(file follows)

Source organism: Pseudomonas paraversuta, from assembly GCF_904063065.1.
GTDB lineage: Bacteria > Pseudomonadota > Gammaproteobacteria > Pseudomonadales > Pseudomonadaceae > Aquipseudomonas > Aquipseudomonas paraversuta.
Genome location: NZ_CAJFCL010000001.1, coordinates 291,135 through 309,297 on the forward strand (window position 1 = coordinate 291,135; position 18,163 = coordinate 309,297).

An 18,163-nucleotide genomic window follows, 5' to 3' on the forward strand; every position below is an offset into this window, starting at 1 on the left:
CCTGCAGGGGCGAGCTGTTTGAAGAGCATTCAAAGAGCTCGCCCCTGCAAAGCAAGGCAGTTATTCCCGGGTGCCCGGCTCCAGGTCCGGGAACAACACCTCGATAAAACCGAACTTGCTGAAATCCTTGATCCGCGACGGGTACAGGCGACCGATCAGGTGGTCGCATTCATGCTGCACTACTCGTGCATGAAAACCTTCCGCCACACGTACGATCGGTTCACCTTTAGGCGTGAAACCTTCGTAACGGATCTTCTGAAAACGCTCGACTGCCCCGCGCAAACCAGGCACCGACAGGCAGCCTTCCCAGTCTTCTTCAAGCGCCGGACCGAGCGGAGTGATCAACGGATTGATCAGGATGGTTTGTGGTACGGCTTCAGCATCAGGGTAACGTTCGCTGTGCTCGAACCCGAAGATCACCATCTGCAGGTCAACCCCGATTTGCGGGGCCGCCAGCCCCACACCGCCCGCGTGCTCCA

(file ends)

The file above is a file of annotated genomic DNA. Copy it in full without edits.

Source organism: Pseudomonas paraversuta, from assembly GCF_904063065.1.
GTDB lineage: Bacteria > Pseudomonadota > Gammaproteobacteria > Pseudomonadales > Pseudomonadaceae > Aquipseudomonas > Aquipseudomonas paraversuta.
Genome location: NZ_CAJFCL010000001.1, coordinates 291,135 through 309,297 on the forward strand (window position 1 = coordinate 291,135; position 18,163 = coordinate 309,297).

An 18,163-nucleotide genomic window follows, 5' to 3' on the forward strand; every position below is an offset into this window, starting at 1 on the left:
CCTGCAGGGGCGAGCTGTTTGAAGAGCATTCAAAGAGCTCGCCCCTGCAAAGCAAGGCAGTTATTCCCGGGTGCCCGGCTCCAGGTCCGGGAACAACACCTCGATAAAACCGAACTTGCTGAAATCCTTGATCCGCGACGGGTACAGGCGACCGATCAGGTGGTCGCATTCATGCTGCACTACTCGTGCATGAAAACCTTCCGCCACACGTACGATCGGTTCACCTTTAGGCGTGAAACCTTCGTAACGGATCTTCTGAAAACGCTCGACTGCCCCGCGCAAACCAGGCACCGACAGGCAGCCTTCCCAGTCTTCTTCAAGCGCCGGACCGAGCGGAGTGATCAACGGATTGATCAGGATGGTTTGTGGTACGGCTTCAGCATCAGGGTAACGTTCGCTGTGCTCGAACCCGAAGATCACCATCTGCAGGTCAACCCCGATTTGCGGGGCCGCCAGCCCCACACCGCCCGCGTGCTCCA